The problem is that ECMA refuses to fix the basic, fundamental problems with the language. The loose typing and freewheeling coercions, and their associated wildly-inconsistent semantics. The lack of an integer type. The silent syntactical failures. If it’s worried about breaking the web, it should at least do something similar to “use strict.” Breaking language versioning has been done for Python (3 vs 2), PHP 7, and Perl 6. Why not JavaScript? Just fix all the problems and make it a solid software engineering tool. Jettison all the baggage and don’t try to be backwards compatible to the exclusion of language safety.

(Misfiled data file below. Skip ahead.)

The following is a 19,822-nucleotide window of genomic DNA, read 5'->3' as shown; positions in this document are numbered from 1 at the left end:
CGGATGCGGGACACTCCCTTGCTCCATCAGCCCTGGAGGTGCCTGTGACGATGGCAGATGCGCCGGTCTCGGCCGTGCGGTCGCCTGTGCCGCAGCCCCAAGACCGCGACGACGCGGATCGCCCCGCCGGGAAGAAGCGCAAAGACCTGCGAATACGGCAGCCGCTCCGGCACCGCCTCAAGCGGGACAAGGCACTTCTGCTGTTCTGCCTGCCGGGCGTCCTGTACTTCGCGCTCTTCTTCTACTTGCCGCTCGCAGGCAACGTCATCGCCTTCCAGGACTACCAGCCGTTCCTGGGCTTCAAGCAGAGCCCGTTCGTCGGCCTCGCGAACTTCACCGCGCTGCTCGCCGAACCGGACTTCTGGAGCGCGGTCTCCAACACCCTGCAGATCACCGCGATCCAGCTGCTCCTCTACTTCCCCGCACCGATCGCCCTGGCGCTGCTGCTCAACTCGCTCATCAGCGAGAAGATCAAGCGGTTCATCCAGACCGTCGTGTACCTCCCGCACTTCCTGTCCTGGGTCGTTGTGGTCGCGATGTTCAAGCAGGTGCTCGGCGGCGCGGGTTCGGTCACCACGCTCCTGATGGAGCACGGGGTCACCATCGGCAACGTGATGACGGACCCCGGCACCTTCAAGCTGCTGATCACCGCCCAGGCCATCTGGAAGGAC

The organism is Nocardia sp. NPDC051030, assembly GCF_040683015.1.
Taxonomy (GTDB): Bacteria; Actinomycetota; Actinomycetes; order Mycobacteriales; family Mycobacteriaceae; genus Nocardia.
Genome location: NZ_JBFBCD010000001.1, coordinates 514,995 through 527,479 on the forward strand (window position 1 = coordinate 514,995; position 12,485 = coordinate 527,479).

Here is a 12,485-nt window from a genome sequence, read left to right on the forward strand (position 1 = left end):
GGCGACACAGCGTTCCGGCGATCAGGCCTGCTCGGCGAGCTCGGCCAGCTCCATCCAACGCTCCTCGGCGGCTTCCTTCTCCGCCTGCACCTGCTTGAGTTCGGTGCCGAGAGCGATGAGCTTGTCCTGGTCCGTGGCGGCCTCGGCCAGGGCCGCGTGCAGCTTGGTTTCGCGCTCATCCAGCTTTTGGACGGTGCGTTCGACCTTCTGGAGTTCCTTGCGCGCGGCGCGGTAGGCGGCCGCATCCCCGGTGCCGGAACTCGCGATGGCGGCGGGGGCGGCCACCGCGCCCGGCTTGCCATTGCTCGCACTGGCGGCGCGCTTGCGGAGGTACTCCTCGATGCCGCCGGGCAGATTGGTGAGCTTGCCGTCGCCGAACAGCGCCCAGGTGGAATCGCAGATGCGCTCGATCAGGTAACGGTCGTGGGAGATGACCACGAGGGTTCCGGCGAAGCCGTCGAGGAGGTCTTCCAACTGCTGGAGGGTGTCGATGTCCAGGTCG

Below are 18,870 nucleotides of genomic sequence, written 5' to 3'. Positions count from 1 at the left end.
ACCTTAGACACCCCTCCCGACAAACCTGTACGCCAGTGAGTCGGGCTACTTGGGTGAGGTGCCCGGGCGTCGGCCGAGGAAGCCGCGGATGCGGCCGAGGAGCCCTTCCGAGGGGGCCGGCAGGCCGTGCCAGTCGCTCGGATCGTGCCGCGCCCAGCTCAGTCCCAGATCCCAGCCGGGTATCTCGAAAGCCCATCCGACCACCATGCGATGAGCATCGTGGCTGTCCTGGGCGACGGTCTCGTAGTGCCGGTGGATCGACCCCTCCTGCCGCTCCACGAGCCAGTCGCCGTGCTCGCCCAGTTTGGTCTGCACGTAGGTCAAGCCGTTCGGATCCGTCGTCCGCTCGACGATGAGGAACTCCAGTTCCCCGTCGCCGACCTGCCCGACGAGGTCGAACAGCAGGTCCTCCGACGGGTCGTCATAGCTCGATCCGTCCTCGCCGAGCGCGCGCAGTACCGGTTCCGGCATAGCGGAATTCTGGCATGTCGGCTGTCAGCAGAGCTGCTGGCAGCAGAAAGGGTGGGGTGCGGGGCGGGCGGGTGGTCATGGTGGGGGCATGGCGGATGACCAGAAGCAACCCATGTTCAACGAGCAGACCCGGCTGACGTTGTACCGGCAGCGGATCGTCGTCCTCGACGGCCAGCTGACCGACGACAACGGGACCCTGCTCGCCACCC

The JS ecosystem would have to gradually adapt to the new JavaScript language. During the transition, JS library authors would have to make the libraries polyglot. Over time, we would wean the JS community off of the “old” JavaScript. This is absolutely doable. It only requires the will to do it. The problem is that ECMA is too chicken-shit to take the risk.

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